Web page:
Regulation of technology is fascinating stuff that often generates a huge amount of controversy.

Take the European Union's overhaul of copyright legislation to make it more suitable for a digital reality, but which ended up in a drawn-out wrangle over two internet-related provisions.

Last year, there was much uproar over Article 13 of the draft copyright directive that mandated platforms like YouTube and Facebook have to add content recognition technology.


That technology would scan users' uploads for copyrighted material, much like Google's ContentID does on YouTube, and removes access to it except it would apply for the whole of the EU.

On top of that, there's Article 11 with a "link tax" levied on, for instance, Google News so that publishers get paid for their content that's being shared.

Protecting copyrighted material and ensuring publishers that generate content make money, rather than those companies who merely direct users to it, is fair enough.

The proposed implementation of the above in the EU copyright directive — and there was an amendment 76 inserted by mistake that banned videoing sports events — horrified millions of people who rose to protest against technology that could be used as a mass censorship tool and which would cost smaller providers a fortune.

Last year, the original copyright directive was voted down, then an amended version approved, with Articles 11 and 13 in it.

Last week, the copyright directive was supposed to make it through the European Council and then be kicked off to the European Parliament.

But no. Eleven member countries voted against it, and it's back to drafting and trying to think up a palatable compromise for the politicians.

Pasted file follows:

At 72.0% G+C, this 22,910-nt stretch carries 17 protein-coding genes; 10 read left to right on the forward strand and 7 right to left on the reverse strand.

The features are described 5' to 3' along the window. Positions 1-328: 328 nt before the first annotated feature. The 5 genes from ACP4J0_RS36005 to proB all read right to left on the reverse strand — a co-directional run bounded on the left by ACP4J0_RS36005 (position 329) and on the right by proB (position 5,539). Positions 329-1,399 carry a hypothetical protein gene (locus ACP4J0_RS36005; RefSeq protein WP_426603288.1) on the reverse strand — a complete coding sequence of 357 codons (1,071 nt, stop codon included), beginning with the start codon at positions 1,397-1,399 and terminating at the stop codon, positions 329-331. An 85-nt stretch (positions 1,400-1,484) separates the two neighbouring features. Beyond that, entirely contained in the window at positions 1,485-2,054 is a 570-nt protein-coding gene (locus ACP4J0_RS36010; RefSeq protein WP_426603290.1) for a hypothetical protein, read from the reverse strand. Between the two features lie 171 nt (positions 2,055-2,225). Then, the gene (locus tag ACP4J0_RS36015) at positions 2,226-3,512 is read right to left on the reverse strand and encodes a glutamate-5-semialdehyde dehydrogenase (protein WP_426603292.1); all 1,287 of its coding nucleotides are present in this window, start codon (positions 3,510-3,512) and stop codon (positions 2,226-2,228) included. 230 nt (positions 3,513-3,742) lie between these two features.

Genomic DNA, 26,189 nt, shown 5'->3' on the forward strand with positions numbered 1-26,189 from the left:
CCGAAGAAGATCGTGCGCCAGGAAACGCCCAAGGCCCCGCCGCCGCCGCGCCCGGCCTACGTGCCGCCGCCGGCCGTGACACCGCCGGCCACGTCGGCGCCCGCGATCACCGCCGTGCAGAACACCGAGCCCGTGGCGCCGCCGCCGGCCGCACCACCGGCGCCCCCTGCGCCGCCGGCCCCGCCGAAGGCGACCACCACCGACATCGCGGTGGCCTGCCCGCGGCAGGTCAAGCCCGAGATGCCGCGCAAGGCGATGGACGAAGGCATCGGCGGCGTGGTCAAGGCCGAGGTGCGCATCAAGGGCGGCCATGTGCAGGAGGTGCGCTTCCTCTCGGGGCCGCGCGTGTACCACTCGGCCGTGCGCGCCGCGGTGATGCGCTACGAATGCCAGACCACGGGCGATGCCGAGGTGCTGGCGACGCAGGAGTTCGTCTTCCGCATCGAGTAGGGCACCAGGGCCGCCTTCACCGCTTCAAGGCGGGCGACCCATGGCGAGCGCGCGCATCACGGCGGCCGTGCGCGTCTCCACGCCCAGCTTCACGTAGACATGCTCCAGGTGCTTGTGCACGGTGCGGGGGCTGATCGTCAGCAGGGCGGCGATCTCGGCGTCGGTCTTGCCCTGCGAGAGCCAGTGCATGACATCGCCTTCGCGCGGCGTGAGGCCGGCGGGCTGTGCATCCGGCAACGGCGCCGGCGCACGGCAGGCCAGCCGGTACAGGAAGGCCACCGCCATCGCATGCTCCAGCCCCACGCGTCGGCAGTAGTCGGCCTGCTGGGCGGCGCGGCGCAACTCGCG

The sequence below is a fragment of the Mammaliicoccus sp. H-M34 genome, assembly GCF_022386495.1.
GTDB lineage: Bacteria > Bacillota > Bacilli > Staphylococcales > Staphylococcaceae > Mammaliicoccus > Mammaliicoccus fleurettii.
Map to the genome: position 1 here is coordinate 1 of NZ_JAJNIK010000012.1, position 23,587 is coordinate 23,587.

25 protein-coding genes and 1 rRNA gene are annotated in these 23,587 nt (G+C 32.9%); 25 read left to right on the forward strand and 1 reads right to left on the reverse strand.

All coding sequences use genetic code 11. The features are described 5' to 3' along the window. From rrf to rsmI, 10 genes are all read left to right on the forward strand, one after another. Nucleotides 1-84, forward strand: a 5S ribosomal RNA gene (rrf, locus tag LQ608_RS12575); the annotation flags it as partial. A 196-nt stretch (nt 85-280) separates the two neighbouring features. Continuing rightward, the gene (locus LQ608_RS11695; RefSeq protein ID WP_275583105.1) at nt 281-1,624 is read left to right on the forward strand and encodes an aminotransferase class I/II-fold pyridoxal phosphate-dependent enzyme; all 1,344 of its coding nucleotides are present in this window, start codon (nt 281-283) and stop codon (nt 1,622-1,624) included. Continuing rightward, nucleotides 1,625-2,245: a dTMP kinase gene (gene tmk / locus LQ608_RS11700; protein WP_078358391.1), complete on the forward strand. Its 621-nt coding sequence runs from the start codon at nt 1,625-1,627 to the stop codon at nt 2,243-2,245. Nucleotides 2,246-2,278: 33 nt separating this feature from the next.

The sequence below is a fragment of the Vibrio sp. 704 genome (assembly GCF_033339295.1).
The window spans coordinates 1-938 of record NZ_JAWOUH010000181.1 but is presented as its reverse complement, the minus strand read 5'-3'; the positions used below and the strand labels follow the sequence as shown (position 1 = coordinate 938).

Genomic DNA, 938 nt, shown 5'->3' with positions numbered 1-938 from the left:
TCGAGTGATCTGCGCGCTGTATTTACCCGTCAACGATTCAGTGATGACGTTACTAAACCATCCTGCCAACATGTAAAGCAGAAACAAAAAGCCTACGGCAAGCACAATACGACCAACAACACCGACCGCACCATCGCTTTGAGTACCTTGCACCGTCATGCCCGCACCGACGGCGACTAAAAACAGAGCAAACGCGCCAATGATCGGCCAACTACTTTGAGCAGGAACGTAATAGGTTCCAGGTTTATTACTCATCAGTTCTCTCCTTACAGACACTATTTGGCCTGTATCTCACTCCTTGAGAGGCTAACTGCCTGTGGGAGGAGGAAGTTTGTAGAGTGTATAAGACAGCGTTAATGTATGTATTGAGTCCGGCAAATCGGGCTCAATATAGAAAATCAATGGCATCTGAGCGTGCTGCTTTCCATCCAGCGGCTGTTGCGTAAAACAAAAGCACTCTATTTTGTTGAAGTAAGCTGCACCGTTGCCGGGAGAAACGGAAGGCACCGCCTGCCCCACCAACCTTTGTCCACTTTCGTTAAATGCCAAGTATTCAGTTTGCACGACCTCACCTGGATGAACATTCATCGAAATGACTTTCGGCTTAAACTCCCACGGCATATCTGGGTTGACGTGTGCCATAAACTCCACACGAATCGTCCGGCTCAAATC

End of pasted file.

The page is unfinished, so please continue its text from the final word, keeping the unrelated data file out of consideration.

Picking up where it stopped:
No wonder that rights holders are losing interest in the mess and thinking they're better off without the controversial articles in the copyright directive.


It's worth taking the copyright directive seriously though.

One new piece of legislation, the General Data Protection Regulation (GDPR) that aims to protect the privacy of EU citizens and safeguard their digital information is being put to test currently.

Not content with taking on Facebook and winning against the social media giant last year, Austrian law student and privacy pugilist Max Schrems has filed complaints against Amazon, Apple, Spotify, YouTube, Netflix, SoundCloud, Filmmit and DAZN.

Schrems' None of Your Business contacted the eight companies with requests under GDPR's Article 15 to have complete access to raw data that companies hold on users.

None of the eight fully complied.

This could cost them dearly if GDPR's €20 million ($33.8m), or four per cent of annual worldwide turnover, fines kick in. NOYB tallied up the theoretical maximum of the fines to €18.8 billion ($31.8b).

We'll see if Schrems and NOYB succeed with their complaints but it was possibly a huge mistake by SoundCloud and DAZN to ignore the access to data requests.

What's more, NOYB intends to make it really easy for users to exercise their right to file data access requests and that's guaranteed to leave internet data-slurping companies awake at night.